Alice Cooper & Picture Me Broken School Marilyn Manson in Rock N Roll at Stage AE

Alice Cooper and Marilyn Manson swooped into Pittsburgh with openers Picture Me Broken on the Masters of Madness Tour at Stage AE on Sunday night June 23, 2013.  One night after Kenny Chesney made an absolute mess of the Northside at Heinz Field, the goth mob took over and showed how it’s truly done.  With a crowd of roughly 4000 in a place that holds 5500 at most, it was a pretty tight fit of fans who came to see a theatrical show from two legends of rock and take a peek at some newcomers trying to make their mark.

Alice Cooper’s set was exactly what his fans have come to expect time and time again, a broadway spectacle of horrific proportions.  With such classic hits as “Poison”, “No More Mr. Nice Guy”. and “Billion Dollar Babies” the night got off to an amazing start of pure rock in your face roll in the classic sense.

Cooper’s three guitarists, the beautiful and talented Orianthi Panagaris, Tommy Henriksen,  and Ryan Roxie as well as bassist Chuck Garric and drummer Glen Sobel all helped Cooper put together a set full of surprises for the uninitiated.  The band did a ten minute long instrumental  as Cooper did a costume change and came back for “Welcome to My Nightmare” and “Go to Hell” to set off the second half of the set.   This is when the Alice Cooper that is the true showman came out to play.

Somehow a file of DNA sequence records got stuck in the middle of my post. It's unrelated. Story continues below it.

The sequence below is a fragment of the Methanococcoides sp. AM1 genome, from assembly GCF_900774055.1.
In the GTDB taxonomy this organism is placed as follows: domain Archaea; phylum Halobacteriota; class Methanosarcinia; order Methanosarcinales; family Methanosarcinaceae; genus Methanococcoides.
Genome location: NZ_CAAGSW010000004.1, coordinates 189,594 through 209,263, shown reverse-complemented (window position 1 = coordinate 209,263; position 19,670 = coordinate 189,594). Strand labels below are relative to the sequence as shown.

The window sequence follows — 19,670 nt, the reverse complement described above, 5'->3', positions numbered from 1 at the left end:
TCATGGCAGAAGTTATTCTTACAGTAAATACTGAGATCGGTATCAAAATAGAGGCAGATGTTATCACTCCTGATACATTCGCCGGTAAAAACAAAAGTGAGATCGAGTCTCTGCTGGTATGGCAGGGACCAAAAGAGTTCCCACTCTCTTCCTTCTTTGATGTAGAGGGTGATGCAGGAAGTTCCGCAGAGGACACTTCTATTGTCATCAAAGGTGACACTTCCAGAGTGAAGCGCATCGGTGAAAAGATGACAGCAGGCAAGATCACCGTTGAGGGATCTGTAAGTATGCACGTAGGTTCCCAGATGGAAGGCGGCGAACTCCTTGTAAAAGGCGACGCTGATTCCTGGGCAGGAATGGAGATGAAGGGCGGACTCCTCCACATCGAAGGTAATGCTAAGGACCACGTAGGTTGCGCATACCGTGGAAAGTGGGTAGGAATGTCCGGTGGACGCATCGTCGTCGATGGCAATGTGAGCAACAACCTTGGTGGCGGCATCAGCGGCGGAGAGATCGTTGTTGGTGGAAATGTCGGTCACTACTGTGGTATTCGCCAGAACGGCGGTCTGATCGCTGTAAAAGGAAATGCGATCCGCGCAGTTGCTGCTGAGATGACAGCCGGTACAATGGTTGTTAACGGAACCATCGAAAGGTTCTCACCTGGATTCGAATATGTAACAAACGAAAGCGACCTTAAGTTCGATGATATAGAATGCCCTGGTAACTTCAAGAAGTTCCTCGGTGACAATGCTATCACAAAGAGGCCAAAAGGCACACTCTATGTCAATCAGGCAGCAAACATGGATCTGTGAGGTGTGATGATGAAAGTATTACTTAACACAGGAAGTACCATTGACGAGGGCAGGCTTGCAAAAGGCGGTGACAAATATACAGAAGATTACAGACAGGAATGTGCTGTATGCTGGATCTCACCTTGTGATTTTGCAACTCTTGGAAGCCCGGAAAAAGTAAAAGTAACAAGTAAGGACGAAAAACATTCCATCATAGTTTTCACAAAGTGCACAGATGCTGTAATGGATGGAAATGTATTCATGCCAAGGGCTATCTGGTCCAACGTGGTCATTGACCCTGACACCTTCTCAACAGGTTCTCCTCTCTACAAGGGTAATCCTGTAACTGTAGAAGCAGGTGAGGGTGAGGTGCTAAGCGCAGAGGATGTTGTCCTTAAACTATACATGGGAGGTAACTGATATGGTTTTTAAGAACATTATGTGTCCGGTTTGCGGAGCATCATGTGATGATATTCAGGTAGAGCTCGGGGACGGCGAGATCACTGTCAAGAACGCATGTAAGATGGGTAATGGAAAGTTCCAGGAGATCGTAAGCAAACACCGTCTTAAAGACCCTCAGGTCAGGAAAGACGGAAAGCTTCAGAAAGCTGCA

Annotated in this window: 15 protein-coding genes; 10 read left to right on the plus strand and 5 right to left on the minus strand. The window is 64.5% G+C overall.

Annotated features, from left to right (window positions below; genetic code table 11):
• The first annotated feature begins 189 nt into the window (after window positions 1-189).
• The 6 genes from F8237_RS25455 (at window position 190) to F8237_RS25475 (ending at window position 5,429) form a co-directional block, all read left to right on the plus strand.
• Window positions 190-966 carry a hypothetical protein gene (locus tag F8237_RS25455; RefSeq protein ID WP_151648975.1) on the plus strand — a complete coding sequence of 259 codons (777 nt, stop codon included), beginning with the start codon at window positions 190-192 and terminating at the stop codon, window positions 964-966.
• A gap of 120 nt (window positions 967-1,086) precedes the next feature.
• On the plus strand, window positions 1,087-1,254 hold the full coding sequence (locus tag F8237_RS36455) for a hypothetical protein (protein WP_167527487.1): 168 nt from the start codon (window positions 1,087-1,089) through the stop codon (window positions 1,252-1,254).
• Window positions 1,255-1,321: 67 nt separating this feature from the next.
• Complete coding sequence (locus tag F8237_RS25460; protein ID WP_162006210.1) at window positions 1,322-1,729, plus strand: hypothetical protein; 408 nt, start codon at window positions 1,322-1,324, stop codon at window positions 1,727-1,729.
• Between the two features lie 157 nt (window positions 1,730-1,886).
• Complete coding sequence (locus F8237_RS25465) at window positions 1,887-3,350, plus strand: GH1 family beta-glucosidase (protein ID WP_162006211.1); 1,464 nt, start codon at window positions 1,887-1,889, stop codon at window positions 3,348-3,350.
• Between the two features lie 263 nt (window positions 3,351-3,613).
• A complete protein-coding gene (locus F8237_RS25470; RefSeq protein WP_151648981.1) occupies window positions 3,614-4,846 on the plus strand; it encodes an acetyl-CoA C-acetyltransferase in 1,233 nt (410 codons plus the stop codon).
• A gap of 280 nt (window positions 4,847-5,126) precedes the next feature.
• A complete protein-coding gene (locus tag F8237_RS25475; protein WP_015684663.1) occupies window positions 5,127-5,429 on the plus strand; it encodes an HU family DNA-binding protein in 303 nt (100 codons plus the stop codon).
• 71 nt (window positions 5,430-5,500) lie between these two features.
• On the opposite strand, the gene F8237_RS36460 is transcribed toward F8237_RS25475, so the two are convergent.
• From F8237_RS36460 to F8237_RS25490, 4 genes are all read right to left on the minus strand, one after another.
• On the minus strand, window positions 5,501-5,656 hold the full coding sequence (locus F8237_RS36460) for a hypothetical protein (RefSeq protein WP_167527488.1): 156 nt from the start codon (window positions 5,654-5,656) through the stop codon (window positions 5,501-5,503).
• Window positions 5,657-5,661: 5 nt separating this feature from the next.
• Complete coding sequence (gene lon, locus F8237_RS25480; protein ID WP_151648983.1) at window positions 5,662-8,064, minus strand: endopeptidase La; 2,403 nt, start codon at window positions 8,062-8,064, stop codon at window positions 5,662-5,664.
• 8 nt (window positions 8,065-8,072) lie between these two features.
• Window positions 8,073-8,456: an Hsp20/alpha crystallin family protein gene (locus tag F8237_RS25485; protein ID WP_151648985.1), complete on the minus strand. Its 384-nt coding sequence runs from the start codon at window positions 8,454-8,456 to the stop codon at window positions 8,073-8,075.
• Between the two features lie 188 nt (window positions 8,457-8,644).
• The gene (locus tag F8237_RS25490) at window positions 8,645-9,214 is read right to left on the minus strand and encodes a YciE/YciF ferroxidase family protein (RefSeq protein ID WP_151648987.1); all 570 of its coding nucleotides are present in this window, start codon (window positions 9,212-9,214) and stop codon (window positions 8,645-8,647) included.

With a lab coat marked in blood and a Frankenstein-like table, Cooper went into “Feed My Frankenstein” complete with sparks flying and a giant Frankenstein hitting the stage to boot.  He then went into his old theatrics from his stage shows that many of us remember from his television appearances in the 1970’s with his trademark straight jacket and decapitation via guillotine.  Alice Cooper showed that he surely still knows how to put on a great show and rock with the best of them.  Incredibly gracious, generous, and intelligent, Cooper brings an intelligent blend of theatrical rock and roll to life, thus why he has lasted in the business as long as he has and kept the flame burning.

Highlights: “I’m Eighteen”, “Billion Dollar Babies”, “No More Mr. Nice Guy”

Marilyn Manson on the other hand could learn a thing or two from his shock rocker godfather.  This was the fourth time that I have witnessed Manson in his career from the very early stages until now.  Although the theatrics are certainly well intact, the true emotion and talent that was once aflame in Marilyn seems snuffed out.

At a time when Manson’s career is not exactly peaking, it seems he goes out of his way to act like he is a prima donna.  Of the ten press photographers at the show, only three were allowed to take pictures and only for one song as opposed to the usual three.  Strange to refuse PR when you could use it most.  Manson also accidentally hit a fan with a microphone that came loose and smashed the guy in the forehead.  The fan, whom I spoke with personally, had a large welt and was bleeding from the forehead and should have sought medical attention.  The problem is he has no insurance.  All he wanted though was to meet Manson.  A lawyer who witnessed the event suggested otherwise.  Alas, Manson refused a meeting and only offered up a signed set list and a used $50 microphone.  When did you stop caring Manson?  What happened to that guy who I liked so much on the “Bowling For Columbine” documentary?